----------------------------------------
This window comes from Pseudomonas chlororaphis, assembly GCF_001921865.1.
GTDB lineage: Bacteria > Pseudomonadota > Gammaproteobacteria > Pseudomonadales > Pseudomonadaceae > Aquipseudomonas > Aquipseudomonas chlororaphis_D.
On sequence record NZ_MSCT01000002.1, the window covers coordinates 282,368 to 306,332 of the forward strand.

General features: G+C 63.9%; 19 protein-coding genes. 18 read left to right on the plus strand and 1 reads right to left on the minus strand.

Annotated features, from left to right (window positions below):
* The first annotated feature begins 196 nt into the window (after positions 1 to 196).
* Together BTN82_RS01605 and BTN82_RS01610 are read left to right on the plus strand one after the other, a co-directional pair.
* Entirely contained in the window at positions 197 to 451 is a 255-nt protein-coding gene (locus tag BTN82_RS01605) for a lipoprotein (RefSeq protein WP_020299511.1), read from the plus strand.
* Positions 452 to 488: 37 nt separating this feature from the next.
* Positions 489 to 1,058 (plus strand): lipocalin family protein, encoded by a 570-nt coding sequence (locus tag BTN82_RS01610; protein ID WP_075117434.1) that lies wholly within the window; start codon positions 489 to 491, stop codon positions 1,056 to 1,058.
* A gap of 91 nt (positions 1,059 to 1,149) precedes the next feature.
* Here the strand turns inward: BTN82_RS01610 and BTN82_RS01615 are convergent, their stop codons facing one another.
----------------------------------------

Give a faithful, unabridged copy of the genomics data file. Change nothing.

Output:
This window comes from Pseudomonas chlororaphis, assembly GCF_001921865.1.
GTDB lineage: Bacteria > Pseudomonadota > Gammaproteobacteria > Pseudomonadales > Pseudomonadaceae > Aquipseudomonas > Aquipseudomonas chlororaphis_D.
On sequence record NZ_MSCT01000002.1, the window covers coordinates 282,368 to 306,332 of the forward strand.

General features: G+C 63.9%; 19 protein-coding genes. 18 read left to right on the plus strand and 1 reads right to left on the minus strand.

Annotated features, from left to right (window positions below):
* The first annotated feature begins 196 nt into the window (after positions 1 to 196).
* Together BTN82_RS01605 and BTN82_RS01610 are read left to right on the plus strand one after the other, a co-directional pair.
* Entirely contained in the window at positions 197 to 451 is a 255-nt protein-coding gene (locus tag BTN82_RS01605) for a lipoprotein (RefSeq protein WP_020299511.1), read from the plus strand.
* Positions 452 to 488: 37 nt separating this feature from the next.
* Positions 489 to 1,058 (plus strand): lipocalin family protein, encoded by a 570-nt coding sequence (locus tag BTN82_RS01610; protein ID WP_075117434.1) that lies wholly within the window; start codon positions 489 to 491, stop codon positions 1,056 to 1,058.
* A gap of 91 nt (positions 1,059 to 1,149) precedes the next feature.
* Here the strand turns inward: BTN82_RS01610 and BTN82_RS01615 are convergent, their stop codons facing one another.